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The European Democratic Deficit

The Response of the Parties in the 2014 Elections

Cesáreo Rodríguez-Aguilera de Prat

The «never-ending crisis» that started in 2008 and the technocratic and fiscal measures demanded by the «Troika» have aggravated the EU’s so-called «democratic deficit» more than ever before. In this essay the principal theoretical and practical dimensions of this phenomenon at the levels of institution, procedure and social legitimacy are set out and developed. With this in mind, the dysfunctions in the architecture of the institutions, the elite, complex and opaque mechanisms in decision-making and, most importantly, the growing critical estrangement of many citizens reveals that poor democratic quality of the EU constitutes its principal and most serious political problem. To empirically illustrate this debate, Rodríguez-Aguilera evaluates the positions and proposals of the parties in the six most populous countries that have addressed this issue through a comparative analysis of their political programmes.
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Chapter III. The Question of the People of Europe and the Problem of Social Legitimacy


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The Question of the People of Europe and the Problem of Social Legitimacy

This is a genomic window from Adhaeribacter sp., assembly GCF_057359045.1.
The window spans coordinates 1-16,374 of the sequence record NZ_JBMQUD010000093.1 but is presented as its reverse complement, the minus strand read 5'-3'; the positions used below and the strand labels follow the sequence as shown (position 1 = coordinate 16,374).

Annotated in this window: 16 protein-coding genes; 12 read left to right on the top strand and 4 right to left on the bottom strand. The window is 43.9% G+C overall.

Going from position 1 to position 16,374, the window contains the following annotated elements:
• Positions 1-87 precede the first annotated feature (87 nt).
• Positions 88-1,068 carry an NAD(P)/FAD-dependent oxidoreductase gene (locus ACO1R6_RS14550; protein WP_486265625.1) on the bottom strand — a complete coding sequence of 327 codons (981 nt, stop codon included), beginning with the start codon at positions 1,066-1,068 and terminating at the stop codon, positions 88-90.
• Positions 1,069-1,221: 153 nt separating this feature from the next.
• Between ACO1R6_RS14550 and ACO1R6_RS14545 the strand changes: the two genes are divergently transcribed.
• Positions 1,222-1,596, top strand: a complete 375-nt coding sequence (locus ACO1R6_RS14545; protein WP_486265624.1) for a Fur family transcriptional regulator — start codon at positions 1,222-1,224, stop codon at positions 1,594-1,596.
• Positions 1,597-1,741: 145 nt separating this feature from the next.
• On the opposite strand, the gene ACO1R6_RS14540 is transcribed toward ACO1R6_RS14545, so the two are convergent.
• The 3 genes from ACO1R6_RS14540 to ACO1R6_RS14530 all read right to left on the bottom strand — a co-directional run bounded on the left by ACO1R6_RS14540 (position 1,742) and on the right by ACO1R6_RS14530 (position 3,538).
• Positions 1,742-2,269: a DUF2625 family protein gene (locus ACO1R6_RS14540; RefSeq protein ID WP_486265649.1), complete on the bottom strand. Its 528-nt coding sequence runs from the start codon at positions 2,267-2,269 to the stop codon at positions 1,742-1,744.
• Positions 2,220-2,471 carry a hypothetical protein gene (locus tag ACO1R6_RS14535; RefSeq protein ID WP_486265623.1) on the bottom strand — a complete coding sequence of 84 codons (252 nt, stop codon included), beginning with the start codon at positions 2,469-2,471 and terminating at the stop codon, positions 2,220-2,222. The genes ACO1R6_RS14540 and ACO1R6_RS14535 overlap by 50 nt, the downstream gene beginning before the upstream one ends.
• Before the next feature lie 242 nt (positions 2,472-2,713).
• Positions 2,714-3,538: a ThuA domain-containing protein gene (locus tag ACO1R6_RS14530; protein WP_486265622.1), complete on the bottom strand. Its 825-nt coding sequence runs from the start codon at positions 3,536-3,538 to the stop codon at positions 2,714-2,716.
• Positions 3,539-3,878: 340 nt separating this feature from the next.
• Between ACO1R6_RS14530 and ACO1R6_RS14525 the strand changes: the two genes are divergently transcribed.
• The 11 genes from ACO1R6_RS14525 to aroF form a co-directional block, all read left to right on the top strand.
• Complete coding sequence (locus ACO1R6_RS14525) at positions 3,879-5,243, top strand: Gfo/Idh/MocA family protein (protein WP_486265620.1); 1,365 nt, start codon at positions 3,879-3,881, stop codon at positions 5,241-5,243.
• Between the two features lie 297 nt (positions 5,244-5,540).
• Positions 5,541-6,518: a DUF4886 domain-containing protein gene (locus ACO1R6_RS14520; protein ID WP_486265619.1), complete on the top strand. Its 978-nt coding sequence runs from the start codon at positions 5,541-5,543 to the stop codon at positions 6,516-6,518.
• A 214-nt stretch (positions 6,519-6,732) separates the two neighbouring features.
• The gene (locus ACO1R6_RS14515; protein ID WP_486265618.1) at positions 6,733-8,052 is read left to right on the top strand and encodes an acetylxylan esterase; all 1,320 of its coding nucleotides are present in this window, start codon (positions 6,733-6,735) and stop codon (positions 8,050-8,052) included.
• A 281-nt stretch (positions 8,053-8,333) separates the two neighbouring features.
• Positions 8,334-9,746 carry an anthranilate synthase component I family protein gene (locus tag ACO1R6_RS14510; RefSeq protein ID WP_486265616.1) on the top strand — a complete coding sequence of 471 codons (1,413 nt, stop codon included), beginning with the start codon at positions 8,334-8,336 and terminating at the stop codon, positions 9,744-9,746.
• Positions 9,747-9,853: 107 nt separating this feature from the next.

Demos, Demoi, Demoicracy

During the initial phase of the “permissive consensus” the question of the democratic legitimacy of European integration was not raised, but when this fractured in the 1990s and national sovereignty continued to be transferred to the EU, this issue became inevitable. It was, therefore, the end of passive social acceptance of all that political elites had decided that led to the emergence of the debate on the democratic deficit1. Indeed, the deepening of European integration since the Maastricht Treaty has increased the gap between winners (the few) and losers (the many) and from there many analysts point to the absence of a common demos as being the main cause of the crisis in the EU.

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